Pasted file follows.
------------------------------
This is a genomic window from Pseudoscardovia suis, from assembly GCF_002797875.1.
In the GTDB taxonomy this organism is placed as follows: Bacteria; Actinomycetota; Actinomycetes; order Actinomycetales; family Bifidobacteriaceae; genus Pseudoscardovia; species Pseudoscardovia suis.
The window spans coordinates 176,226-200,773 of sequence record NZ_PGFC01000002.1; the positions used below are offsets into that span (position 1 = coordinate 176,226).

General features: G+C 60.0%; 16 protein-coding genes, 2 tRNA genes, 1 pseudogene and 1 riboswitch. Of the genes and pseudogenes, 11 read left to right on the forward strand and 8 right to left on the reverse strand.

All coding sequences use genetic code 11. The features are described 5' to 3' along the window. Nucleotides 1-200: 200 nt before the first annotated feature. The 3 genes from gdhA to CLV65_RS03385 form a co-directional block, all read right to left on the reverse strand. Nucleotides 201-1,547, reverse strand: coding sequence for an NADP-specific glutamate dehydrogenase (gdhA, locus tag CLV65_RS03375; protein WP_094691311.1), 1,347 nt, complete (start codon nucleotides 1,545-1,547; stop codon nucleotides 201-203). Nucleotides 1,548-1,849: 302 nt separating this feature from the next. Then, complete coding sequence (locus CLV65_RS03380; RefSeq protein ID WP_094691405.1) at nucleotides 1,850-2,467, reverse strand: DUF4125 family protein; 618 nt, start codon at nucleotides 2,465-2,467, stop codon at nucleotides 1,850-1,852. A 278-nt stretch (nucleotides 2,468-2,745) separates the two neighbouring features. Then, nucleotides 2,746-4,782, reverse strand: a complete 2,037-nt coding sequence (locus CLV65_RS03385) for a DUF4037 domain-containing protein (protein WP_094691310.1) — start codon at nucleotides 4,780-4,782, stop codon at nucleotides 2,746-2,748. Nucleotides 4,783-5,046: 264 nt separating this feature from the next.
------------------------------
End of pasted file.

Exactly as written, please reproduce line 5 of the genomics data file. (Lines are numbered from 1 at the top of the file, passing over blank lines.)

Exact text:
All coding sequences use genetic code 11. The features are described 5' to 3' along the window. Nucleotides 1-200: 200 nt before the first annotated feature. The 3 genes from gdhA to CLV65_RS03385 form a co-directional block, all read right to left on the reverse strand. Nucleotides 201-1,547, reverse strand: coding sequence for an NADP-specific glutamate dehydrogenase (gdhA, locus tag CLV65_RS03375; protein WP_094691311.1), 1,347 nt, complete (start codon nucleotides 1,545-1,547; stop codon nucleotides 201-203). Nucleotides 1,548-1,849: 302 nt separating this feature from the next. Then, complete coding sequence (locus CLV65_RS03380; RefSeq protein ID WP_094691405.1) at nucleotides 1,850-2,467, reverse strand: DUF4125 family protein; 618 nt, start codon at nucleotides 2,465-2,467, stop codon at nucleotides 1,850-1,852. A 278-nt stretch (nucleotides 2,468-2,745) separates the two neighbouring features. Then, nucleotides 2,746-4,782, reverse strand: a complete 2,037-nt coding sequence (locus CLV65_RS03385) for a DUF4037 domain-containing protein (protein WP_094691310.1) — start codon at nucleotides 4,780-4,782, stop codon at nucleotides 2,746-2,748. Nucleotides 4,783-5,046: 264 nt separating this feature from the next.